Welcome To Chandigarh

India's rich cultural tapestry unveils a country with many faces, each unraveling a piquant feast of fresh experiences. At different moments, India can be indelibly spiritual, architecturally glorious, astonishingly natural, and fascinatingly cultural. Each idiosyncratic destination is infused with a kaleidoscopic blend of enchantment and sensual indulgence, ensuring that no previous travel compares.

Manali Tour

Manali is a hill station nestled in the mountains of the Indian state of Himachal Pradesh near the northern end of the Kullu Valley, at an altitude of 2,050 m (6,726 ft) in the Beas River Valley. It is located in the Kullu district, about 270 km (168 mi) north of the state capital, Shimla. The small town, with a population of 8,096,[1] is the beginning of an ancient trade route to Ladakh and from there over the Karakoram Pass on to Yarkand and Khotan in the Tarim Basin. It is a popular tourist destination and serves as the roadway to other northern hill stations.

Leh-Ladakh Tour

Leh, a high-desert city in the Himalayas, is the capital of the Leh region in northern India’s Jammu and Kashmir state. Originally a stop for trading caravans, Leh is now known for its Buddhist sites and nearby trekking. Massive 17th-century Leh Palace, modeled on the Dalai Lama’s former home (Tibet’s Potala Palace), overlooks the old town’s bazaar and mazelike lanes.

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Shimla

Shimla is the capital of the northern Indian state of Himachal Pradesh, in the Himalayan foothills. Once the summer capital of British India, it remains the terminus of the narrow-gauge Kalka-Shimla Railway, completed in 1903. It’s also known for the handicraft shops that line The Mall, a pedestrian avenue, as well as the Lakkar Bazaar, a market specializing in wooden toys and crafts.
The earliest inhabitants of the area date back to the start of the 19th century. The area fell under the British Raj in the year 1817. The climatic conditions attracted the British to establish the city in the dense forests of Himalayas. As the summer capital, Shimla hosted many important political meetings including the Simla Accord of 1914 and the Simla Conference of 1945. After independence, the state of Himachal Pradesh came into being in 1948 as a result of integration of 28 princely states. Even after independence, the city remained an important political centre, hosting the Simla Agreement of 1972.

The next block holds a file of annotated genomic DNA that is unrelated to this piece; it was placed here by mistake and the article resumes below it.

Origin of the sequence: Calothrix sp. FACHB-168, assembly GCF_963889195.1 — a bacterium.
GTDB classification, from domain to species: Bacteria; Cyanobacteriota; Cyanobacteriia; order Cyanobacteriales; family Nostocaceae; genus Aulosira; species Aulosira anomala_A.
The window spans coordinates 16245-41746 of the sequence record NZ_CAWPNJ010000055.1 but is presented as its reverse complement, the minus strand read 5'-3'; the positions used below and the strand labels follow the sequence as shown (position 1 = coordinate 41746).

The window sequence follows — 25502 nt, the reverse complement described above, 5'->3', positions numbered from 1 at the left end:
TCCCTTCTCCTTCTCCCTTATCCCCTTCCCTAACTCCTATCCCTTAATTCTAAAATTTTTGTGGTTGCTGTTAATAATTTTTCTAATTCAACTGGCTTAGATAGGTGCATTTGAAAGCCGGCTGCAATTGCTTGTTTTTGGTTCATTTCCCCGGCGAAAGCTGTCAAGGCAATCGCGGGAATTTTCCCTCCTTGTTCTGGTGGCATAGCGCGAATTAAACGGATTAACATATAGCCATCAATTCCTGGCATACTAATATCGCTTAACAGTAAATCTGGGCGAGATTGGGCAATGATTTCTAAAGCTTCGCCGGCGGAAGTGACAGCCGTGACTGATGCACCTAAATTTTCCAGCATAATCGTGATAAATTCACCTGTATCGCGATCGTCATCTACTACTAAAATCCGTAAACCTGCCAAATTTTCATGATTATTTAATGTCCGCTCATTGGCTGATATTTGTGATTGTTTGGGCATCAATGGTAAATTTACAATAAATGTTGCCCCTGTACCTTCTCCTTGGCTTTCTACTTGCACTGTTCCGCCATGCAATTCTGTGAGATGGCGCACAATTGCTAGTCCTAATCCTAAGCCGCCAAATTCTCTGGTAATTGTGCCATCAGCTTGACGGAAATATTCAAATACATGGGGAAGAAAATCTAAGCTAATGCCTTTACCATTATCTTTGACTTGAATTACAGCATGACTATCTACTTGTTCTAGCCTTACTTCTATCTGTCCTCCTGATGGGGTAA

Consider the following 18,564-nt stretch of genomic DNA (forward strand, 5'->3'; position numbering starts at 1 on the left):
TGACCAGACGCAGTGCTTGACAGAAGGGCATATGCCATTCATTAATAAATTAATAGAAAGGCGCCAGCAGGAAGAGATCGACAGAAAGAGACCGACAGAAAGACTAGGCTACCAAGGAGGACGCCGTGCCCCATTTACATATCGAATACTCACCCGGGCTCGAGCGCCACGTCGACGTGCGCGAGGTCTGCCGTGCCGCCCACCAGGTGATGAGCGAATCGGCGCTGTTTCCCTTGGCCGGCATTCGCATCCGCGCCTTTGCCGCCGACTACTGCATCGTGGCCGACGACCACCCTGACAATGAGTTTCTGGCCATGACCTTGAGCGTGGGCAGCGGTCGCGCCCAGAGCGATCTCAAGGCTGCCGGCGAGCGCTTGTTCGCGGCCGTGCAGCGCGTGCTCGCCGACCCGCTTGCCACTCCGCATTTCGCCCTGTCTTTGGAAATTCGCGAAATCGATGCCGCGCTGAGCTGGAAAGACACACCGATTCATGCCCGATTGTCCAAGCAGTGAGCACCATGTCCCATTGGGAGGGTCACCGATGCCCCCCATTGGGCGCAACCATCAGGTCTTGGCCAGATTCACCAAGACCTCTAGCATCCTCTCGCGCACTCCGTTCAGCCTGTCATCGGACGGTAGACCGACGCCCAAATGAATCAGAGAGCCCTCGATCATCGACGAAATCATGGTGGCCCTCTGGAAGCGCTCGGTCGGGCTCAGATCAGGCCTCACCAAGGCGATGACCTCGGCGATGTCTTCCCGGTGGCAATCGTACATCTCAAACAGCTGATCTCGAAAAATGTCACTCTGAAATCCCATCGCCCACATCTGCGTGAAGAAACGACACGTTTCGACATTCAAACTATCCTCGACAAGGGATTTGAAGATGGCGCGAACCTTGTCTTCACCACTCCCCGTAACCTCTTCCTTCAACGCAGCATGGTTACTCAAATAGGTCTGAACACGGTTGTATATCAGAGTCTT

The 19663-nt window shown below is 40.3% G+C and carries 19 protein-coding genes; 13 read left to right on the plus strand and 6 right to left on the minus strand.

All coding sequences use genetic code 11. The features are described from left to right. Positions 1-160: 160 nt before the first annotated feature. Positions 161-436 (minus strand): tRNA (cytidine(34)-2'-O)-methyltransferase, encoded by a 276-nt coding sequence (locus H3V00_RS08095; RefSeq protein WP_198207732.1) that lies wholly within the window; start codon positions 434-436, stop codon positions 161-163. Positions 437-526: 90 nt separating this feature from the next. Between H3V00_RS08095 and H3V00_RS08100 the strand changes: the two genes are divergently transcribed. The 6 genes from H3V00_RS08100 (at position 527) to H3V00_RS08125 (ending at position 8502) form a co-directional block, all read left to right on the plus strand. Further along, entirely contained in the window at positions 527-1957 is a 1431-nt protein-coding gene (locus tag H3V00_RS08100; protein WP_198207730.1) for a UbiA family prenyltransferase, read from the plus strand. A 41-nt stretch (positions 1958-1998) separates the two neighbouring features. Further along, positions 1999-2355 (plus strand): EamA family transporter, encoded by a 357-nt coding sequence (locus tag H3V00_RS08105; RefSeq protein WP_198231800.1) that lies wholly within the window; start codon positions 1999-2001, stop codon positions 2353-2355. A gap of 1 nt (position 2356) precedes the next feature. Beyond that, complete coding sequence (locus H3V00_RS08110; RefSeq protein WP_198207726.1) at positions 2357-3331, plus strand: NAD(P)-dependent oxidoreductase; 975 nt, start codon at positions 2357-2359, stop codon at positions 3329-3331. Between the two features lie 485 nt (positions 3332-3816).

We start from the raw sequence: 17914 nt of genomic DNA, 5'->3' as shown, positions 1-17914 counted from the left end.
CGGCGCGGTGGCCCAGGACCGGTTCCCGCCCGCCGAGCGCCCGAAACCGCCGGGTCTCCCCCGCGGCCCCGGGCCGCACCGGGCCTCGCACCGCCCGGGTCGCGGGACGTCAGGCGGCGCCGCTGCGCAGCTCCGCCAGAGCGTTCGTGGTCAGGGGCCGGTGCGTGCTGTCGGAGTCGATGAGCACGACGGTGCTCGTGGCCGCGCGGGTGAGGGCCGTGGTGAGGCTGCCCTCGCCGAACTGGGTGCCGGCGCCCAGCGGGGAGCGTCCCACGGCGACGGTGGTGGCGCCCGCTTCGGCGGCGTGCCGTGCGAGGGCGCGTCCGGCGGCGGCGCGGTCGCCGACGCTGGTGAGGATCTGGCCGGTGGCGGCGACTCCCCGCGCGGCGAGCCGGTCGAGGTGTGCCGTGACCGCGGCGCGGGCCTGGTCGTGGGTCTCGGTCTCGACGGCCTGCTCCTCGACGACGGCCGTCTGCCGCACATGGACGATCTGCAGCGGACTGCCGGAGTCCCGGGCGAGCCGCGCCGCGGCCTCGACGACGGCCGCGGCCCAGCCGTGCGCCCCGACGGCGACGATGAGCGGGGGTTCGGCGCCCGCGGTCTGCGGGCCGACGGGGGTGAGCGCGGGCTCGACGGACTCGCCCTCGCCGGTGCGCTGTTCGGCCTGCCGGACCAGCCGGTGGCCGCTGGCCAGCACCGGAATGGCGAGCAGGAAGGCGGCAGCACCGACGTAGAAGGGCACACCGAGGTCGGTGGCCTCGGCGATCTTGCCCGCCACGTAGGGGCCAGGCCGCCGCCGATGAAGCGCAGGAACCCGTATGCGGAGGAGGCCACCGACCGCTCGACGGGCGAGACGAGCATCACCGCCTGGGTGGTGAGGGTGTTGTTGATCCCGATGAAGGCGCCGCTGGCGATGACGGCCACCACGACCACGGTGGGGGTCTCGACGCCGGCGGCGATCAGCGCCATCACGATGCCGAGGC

Chandigarh

Chandigarh, the capital of the northern Indian states of Punjab and Haryana, was designed by modernist architect Le Corbusier. His modernist buildings include the Capitol Complex with its High Court, Secretariat and Legislative Assembly, plus the giant Open Hand Monument. The nearby Rock Garden is a park featuring sculptures made of stones, recycled ceramics and industrial relics.
he city of Chandigarh was one of the early planned cities in the post-independence India and is known internationally for its architecture and urban design.[7] The master plan of the city was prepared by Swiss-French architect Le Corbusier, transformed from earlier plans created by the Polish architect Maciej Nowicki and the American planner Albert Mayer. Most of the government buildings and housing in the city, however, were designed by the Chandigarh Capital Project Team headed by Pierre Jeanneret, Jane Drew and Maxwell Fry. In 2015, an article published by BBC named Chandigarh as one of the perfect cities of the world in terms of architecture, cultural growth and modernisation.